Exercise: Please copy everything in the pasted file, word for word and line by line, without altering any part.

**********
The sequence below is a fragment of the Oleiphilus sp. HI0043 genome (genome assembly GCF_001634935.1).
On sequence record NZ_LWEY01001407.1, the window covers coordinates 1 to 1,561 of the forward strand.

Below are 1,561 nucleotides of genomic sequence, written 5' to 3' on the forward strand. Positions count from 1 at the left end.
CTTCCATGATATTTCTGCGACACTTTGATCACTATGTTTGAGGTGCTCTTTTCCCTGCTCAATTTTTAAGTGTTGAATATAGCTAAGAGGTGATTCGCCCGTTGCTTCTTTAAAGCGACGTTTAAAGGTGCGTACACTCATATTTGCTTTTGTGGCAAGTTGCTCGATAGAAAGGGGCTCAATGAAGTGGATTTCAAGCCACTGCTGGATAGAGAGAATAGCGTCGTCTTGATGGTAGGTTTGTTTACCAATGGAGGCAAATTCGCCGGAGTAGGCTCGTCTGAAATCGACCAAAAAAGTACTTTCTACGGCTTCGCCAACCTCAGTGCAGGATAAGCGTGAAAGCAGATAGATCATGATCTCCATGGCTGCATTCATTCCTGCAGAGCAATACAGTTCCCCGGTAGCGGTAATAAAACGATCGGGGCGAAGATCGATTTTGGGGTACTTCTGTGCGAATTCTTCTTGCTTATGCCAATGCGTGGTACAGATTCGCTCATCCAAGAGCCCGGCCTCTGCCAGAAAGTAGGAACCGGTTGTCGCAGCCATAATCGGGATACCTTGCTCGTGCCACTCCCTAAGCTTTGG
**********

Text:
The sequence below is a fragment of the Oleiphilus sp. HI0043 genome (genome assembly GCF_001634935.1).
On sequence record NZ_LWEY01001407.1, the window covers coordinates 1 to 1,561 of the forward strand.

Below are 1,561 nucleotides of genomic sequence, written 5' to 3' on the forward strand. Positions count from 1 at the left end.
CTTCCATGATATTTCTGCGACACTTTGATCACTATGTTTGAGGTGCTCTTTTCCCTGCTCAATTTTTAAGTGTTGAATATAGCTAAGAGGTGATTCGCCCGTTGCTTCTTTAAAGCGACGTTTAAAGGTGCGTACACTCATATTTGCTTTTGTGGCAAGTTGCTCGATAGAAAGGGGCTCAATGAAGTGGATTTCAAGCCACTGCTGGATAGAGAGAATAGCGTCGTCTTGATGGTAGGTTTGTTTACCAATGGAGGCAAATTCGCCGGAGTAGGCTCGTCTGAAATCGACCAAAAAAGTACTTTCTACGGCTTCGCCAACCTCAGTGCAGGATAAGCGTGAAAGCAGATAGATCATGATCTCCATGGCTGCATTCATTCCTGCAGAGCAATACAGTTCCCCGGTAGCGGTAATAAAACGATCGGGGCGAAGATCGATTTTGGGGTACTTCTGTGCGAATTCTTCTTGCTTATGCCAATGCGTGGTACAGATTCGCTCATCCAAGAGCCCGGCCTCTGCCAGAAAGTAGGAACCGGTTGTCGCAGCCATAATCGGGATACCTTGCTCGTGCCACTCCCTAAGCTTTGG